Ridesharing and Open Container Laws in San Diego
The holidays have arrived in San Diego, and while this means getting together with family, it also means parties, or just meeting at a friend’s house to share some drinks. Many people will choose to carpool or take a ridesharing service such as Uber or Lyft to get to and from their destinations safely.
This seems like a responsible decision on the part of the passenger, and it is. But what responsibilities does the driver have? Specifically, can a driver be held responsible if his passengers are drinking in the vehicle on the way to the party?
Open Container Laws in California
In California, it is illegal to drive with open containers of alcohol. This is a strict law and could even extend to empty bottles that are being taken back to a liquor store for a refund! Alcohol containers can be carried in a vehicle, but they must be sealed and unopened. Otherwise, they are to be stored in the trunk or in a place where drivers cannot reach them while the vehicle is in motion.
While passengers caught drinking or carrying open containers will not be dealt with as seriously as drivers, there is a fine of $250 that can be levied against both the driver and the passenger if someone is caught breaking this law. The passenger could receive a fine for carrying the open container, while the driver could receive the fine because, under the law, he or she is responsible passengers at all times.
In addition to fines, a person’s car insurance rates may increase if he is caught breaking California’s open container law, as that could indicate he is at a higher risk of causing an accident.
However, the law is not as strict when it comes to Uber drivers and their passengers.
Are Open Containers Allowed in Uber or Lyft Vehicles?
There is one exception to California’s open container law: passengers in taxis, private buses, limousines, and other hired vehicles can have open containers of alcohol. Ridesharing programs such as Uber are, for legal intents and purposes, the same as taxis nowadays.
Drivers in a taxi service are not typically driving their own cars. They are driving a company car that they return after each shift, and that car is heavily insured. So is the driver, while he or she is driving it. Rideshare drivers in California drive their own vehicles, but Uber and Lyft both carry commercial liability policies of $1 million in insurance while the vehicles are in operation, carrying passengers.
While an Uber or Lyft is certainly for hire, there is a good chance that the vehicle is used for more than that in the driver’s life. Many rideshare drivers take that job as a complementary source of income. Some people may argue the vehicle has mixed use and therefore cannot be considered “for hire” as other taxi and limousine services would be–and therefore not covered under the hired vehicle exemption for open containers. However, Uber provides a waybill for its drivers, which contains the legally required information to show to the authorities, proving that the vehicle is for hire. It is unlikely that an Uber or Lyft driver would be given a citation for a passenger’s open container of alcohol.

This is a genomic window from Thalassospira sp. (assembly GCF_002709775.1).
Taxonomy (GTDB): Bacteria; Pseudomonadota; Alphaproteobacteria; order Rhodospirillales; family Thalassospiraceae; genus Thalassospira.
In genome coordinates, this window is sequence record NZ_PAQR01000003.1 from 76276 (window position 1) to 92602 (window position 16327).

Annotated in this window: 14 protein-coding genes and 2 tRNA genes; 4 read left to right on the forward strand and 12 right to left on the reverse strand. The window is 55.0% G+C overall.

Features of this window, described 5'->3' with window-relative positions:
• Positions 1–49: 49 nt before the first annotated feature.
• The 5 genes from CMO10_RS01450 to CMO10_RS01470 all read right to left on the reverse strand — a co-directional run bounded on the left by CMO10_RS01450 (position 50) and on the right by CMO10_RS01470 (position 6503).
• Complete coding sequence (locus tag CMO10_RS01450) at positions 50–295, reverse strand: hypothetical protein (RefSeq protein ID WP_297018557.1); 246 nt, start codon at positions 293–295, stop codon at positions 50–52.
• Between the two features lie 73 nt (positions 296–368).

However, the ridesharing companies are not as forgiving.
Uber says to “follow all local laws”–and many municipalities in Southern California ban open containers. Lyft, on the other hand, has a zero-tolerance policy for passengers: “Be sure to toss that adult beverage before your driver arrives. Open containers are not allowed in the car, and turning a blind eye to them can result in deactivation from our platform.”
The chances are that passengers who take an Uber and want to kick back a few drinks while getting to their destination will not face any legal consequences for doing so. Chances are that the driver will not, either. But it is a situation that you do not want to find yourself in.
What Should Uber Drivers Do If Passengers Want to Drink?
In Uber’s legal and community guidelines, it states that passengers and drivers must respect each other at all times. Drivers are given a fairly long leash when it comes to deciding what will and will not be allowed in their vehicles. While they are not allowed to discriminate, they are allowed to turn down passengers who are rude, make unwanted contact with the driver, or smoke in the vehicle if the driver does not want them to.
Because there are civil consequences to allowing an open container in your vehicle, if not criminal, an Uber driver’s best bet to keep himself and his passengers safe is to NOT allow open containers of alcohol in the vehicle. Even when a law is not as clear as it should be, it is always better to be safe than sorry.
Have a legal problem or questions about your DUI situation? Speak to the Vista criminal attorneys at JD Law. Your consultation is free, and we will guide you in the right direction. Call (760) 630-2000.
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